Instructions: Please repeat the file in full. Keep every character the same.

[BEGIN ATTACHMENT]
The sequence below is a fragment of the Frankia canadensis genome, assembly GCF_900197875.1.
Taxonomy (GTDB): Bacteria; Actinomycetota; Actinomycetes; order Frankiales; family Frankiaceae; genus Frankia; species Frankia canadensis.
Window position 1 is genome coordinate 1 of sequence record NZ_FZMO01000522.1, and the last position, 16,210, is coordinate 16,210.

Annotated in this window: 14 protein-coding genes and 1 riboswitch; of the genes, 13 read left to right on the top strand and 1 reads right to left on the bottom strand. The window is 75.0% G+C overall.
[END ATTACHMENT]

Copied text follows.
The sequence below is a fragment of the Frankia canadensis genome, assembly GCF_900197875.1.
Taxonomy (GTDB): Bacteria; Actinomycetota; Actinomycetes; order Frankiales; family Frankiaceae; genus Frankia; species Frankia canadensis.
Window position 1 is genome coordinate 1 of sequence record NZ_FZMO01000522.1, and the last position, 16,210, is coordinate 16,210.

Annotated in this window: 14 protein-coding genes and 1 riboswitch; of the genes, 13 read left to right on the top strand and 1 reads right to left on the bottom strand. The window is 75.0% G+C overall.